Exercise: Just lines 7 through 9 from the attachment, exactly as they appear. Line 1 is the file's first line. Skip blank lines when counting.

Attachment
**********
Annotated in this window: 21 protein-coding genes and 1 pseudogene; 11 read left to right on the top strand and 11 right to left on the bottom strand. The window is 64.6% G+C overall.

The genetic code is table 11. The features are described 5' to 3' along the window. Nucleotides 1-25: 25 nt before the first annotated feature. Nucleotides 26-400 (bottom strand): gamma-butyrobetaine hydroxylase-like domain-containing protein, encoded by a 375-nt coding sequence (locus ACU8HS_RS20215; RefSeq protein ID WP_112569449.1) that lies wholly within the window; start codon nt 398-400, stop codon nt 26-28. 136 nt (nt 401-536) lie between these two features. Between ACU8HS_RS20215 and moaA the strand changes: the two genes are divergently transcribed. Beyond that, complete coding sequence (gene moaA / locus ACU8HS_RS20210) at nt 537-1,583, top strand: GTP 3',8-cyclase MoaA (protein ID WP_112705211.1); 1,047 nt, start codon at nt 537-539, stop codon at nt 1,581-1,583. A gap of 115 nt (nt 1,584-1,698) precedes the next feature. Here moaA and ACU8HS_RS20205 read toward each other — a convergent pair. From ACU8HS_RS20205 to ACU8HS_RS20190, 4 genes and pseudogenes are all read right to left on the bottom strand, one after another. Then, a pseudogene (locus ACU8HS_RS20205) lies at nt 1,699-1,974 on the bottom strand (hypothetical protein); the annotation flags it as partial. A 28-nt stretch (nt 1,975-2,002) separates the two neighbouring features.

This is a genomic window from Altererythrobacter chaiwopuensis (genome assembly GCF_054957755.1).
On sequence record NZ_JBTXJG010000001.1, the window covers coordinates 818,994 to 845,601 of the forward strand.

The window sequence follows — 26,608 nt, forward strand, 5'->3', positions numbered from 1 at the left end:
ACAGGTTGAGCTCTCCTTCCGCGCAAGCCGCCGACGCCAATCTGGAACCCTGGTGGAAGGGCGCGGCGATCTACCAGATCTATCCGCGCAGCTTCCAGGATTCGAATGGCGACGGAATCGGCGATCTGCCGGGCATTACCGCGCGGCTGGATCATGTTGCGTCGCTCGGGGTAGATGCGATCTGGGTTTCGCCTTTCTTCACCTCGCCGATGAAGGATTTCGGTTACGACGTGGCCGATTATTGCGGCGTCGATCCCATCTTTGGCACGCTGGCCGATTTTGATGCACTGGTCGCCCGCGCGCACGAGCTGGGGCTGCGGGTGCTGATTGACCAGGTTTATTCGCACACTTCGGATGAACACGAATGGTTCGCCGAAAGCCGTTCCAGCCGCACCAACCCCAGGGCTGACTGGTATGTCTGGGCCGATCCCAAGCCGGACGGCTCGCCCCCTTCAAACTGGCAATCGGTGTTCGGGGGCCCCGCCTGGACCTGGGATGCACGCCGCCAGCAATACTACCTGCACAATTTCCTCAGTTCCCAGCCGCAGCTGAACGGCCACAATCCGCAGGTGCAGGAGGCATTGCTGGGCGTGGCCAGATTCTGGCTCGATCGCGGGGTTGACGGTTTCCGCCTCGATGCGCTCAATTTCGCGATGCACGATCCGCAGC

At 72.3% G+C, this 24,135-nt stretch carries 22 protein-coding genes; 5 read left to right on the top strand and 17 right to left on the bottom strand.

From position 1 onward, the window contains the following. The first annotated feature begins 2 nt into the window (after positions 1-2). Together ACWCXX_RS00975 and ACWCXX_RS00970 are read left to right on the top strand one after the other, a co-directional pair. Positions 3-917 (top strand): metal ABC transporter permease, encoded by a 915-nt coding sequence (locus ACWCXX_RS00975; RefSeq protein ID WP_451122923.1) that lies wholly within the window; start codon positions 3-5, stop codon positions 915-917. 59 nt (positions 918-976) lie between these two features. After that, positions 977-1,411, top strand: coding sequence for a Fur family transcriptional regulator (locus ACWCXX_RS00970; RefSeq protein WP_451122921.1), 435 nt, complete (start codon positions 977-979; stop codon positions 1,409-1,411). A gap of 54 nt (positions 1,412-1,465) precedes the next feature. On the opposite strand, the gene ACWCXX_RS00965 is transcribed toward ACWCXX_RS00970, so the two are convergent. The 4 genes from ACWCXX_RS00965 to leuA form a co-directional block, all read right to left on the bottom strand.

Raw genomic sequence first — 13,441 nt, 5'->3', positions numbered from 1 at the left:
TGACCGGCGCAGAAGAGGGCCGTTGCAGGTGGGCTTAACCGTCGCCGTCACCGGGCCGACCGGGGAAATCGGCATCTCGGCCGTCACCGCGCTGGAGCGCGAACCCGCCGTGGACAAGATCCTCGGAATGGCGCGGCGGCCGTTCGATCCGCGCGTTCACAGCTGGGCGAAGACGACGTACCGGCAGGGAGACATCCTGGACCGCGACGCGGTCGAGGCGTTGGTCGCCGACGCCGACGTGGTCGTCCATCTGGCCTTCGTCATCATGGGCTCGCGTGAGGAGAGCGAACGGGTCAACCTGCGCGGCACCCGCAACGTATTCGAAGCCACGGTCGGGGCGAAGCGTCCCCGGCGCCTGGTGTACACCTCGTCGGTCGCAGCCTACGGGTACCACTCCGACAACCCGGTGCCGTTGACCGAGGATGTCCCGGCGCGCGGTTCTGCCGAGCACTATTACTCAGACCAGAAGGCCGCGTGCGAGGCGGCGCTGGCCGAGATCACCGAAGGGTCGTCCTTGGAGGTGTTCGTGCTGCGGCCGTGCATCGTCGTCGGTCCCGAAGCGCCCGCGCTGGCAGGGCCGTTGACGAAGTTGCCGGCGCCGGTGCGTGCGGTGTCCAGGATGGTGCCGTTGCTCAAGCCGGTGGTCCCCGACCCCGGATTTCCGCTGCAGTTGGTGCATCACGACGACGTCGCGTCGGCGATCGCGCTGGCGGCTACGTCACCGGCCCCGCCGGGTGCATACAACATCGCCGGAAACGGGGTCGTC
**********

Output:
At 72.3% G+C, this 24,135-nt stretch carries 22 protein-coding genes; 5 read left to right on the top strand and 17 right to left on the bottom strand.

From position 1 onward, the window contains the following. The first annotated feature begins 2 nt into the window (after positions 1-2). Together ACWCXX_RS00975 and ACWCXX_RS00970 are read left to right on the top strand one after the other, a co-directional pair. Positions 3-917 (top strand): metal ABC transporter permease, encoded by a 915-nt coding sequence (locus ACWCXX_RS00975; RefSeq protein ID WP_451122923.1) that lies wholly within the window; start codon positions 3-5, stop codon positions 915-917. 59 nt (positions 918-976) lie between these two features. After that, positions 977-1,411, top strand: coding sequence for a Fur family transcriptional regulator (locus ACWCXX_RS00970; RefSeq protein WP_451122921.1), 435 nt, complete (start codon positions 977-979; stop codon positions 1,409-1,411). A gap of 54 nt (positions 1,412-1,465) precedes the next feature. On the opposite strand, the gene ACWCXX_RS00965 is transcribed toward ACWCXX_RS00970, so the two are convergent. The 4 genes from ACWCXX_RS00965 to leuA form a co-directional block, all read right to left on the bottom strand.

Raw genomic sequence first — 13,441 nt, 5'->3', positions numbered from 1 at the left: